I flew out to DC the Saturday before the inauguration and stayed with some step-cousins I don’t know very well for the first night. I got to their house around midnight (always a fine time to show up for folks you don’t know well) and my cousin Patty was awake (turns out she’s a bit of a night owl). We stayed up until about 2:30am talking and getting to know each other, which turned out to be really nice. She’s an artist and her work focuses around Day of the Dead iconography. While we were talking, she was customizing/decorating a jean jacket. It was very cool.
Hooked up with Shoshanna the next day and moved to her cousin’s house, which was only a few blocks from the subway. We decided to go to the Inauguration concert and took the train to the Smithsonian station and pretty much as soon as we got out, it was Obamamania. Basically, it looked like if you didn’t have at least one Obama button, you weren’t allowed into the city (many people had lots of them. I was wearing my Obama Pride button to represent). We walked to the Lincoln Memorial (those monuments really do something to me – even on the cab ride into town the first night, seeing the monuments & the capitol really tear me up a little). It was somewhat crowded there and got very crowded the closer we got to the concert. Keep in mind that we were pretty mushed together and we were a mile away from the concert! There were people in all the trees and lots of large video screens, so we could see & hear what was going on. Garth Brooks was performing when we arrived and was followed by Stevie Wonder (doing music from the 70s when he was a great artist as opposed to what he did in the 80s) and U2. It was pretty incredible – the energy was intense. Everyone was super happy and friendly and dancing.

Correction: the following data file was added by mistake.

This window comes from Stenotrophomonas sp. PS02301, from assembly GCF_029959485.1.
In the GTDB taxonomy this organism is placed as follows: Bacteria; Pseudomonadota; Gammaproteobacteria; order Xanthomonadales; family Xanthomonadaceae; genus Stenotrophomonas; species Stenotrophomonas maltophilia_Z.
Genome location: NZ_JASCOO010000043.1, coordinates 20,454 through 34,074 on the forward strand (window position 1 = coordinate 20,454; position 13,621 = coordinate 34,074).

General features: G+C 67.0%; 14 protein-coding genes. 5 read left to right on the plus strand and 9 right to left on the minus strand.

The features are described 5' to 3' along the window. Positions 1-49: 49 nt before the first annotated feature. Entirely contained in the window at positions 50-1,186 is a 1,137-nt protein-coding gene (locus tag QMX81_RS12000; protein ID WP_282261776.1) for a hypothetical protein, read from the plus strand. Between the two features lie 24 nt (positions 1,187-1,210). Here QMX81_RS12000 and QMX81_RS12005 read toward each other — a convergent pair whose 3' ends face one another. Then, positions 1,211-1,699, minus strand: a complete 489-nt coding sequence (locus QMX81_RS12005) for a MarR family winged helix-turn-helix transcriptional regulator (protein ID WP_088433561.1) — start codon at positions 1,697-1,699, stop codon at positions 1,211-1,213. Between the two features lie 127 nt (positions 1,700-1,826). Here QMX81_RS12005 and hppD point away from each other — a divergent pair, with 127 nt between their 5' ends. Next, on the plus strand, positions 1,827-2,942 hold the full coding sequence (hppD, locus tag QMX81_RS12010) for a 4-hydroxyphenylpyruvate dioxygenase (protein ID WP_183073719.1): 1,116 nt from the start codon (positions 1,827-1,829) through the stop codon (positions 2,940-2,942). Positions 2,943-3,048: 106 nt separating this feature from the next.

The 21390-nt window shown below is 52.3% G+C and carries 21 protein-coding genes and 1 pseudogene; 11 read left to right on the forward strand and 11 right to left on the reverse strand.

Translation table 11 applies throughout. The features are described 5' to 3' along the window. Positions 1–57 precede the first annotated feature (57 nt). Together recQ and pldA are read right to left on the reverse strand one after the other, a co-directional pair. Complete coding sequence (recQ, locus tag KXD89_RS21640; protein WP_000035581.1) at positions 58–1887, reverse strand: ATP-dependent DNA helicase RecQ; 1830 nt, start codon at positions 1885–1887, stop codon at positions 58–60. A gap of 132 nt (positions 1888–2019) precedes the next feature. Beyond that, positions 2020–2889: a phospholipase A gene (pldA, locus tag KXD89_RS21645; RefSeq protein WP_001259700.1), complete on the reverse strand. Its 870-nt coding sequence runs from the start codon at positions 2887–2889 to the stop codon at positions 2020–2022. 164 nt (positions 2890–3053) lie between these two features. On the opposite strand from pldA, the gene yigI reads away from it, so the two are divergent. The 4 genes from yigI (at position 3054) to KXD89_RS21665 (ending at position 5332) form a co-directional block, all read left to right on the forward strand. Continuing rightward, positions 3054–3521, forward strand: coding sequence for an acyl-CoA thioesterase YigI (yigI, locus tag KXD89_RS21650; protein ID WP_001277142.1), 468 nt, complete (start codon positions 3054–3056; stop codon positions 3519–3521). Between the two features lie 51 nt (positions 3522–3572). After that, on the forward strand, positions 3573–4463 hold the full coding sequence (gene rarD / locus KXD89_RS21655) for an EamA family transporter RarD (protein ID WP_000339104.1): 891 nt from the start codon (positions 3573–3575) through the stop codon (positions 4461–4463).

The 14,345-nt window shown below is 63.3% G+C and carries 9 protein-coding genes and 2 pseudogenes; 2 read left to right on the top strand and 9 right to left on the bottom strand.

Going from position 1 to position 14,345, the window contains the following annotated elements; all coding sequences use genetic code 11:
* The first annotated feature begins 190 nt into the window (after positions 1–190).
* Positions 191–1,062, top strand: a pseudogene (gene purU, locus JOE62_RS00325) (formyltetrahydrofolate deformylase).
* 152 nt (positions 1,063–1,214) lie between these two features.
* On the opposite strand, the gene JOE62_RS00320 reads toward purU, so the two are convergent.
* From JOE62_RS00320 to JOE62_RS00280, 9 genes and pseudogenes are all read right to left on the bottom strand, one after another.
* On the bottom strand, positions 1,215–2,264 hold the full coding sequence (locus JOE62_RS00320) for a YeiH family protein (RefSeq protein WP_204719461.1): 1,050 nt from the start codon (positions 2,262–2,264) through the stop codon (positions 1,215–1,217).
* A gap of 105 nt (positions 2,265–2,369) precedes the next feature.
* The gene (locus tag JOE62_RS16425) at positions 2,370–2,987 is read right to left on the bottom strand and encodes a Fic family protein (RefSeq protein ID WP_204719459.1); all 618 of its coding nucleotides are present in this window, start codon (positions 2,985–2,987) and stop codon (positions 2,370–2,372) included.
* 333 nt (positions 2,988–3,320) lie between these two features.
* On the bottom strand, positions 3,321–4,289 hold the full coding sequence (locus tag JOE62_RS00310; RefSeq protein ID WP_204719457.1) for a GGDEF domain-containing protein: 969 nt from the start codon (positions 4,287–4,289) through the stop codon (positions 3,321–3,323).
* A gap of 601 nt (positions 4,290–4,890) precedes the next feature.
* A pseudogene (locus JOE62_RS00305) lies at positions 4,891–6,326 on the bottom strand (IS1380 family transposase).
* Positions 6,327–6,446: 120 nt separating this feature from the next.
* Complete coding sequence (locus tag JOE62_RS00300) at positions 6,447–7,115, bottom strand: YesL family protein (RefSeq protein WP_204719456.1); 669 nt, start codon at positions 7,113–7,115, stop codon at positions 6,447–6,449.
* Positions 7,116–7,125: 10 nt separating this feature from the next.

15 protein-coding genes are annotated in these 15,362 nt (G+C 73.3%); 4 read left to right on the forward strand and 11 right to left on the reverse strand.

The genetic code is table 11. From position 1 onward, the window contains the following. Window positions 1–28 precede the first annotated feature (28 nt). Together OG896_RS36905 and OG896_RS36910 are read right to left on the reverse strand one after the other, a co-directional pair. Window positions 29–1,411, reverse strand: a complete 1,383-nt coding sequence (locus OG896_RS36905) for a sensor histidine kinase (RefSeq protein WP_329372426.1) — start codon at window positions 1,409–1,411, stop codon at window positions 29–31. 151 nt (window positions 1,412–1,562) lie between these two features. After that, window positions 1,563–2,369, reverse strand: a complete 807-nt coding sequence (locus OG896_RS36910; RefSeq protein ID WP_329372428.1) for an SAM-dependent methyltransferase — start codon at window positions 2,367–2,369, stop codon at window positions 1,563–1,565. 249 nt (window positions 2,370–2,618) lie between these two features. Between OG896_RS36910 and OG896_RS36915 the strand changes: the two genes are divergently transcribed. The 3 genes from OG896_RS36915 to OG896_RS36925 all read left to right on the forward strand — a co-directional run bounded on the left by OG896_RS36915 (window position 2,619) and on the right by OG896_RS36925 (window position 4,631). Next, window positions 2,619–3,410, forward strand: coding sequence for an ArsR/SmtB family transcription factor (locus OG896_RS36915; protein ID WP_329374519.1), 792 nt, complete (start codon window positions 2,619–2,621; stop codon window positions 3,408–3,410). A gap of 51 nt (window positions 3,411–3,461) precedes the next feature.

And of course, there were tons of Obama items for sale. Everything from shirts (duh) to bandanas, head wraps, buttons, hot sauce, car air fresheners, and so on.
We wandered by the media area and MSNBC had a really nice setup, but what mostly amused me by them was that they had two life size cardboard Baracks & they were taking people’s pictures with them. At first I thought it was someone’s smart way to make a few bucks, but for some reason, MSNBC was doing this (for free) and there was a huge line of folks waiting to get their picture taken with Barry.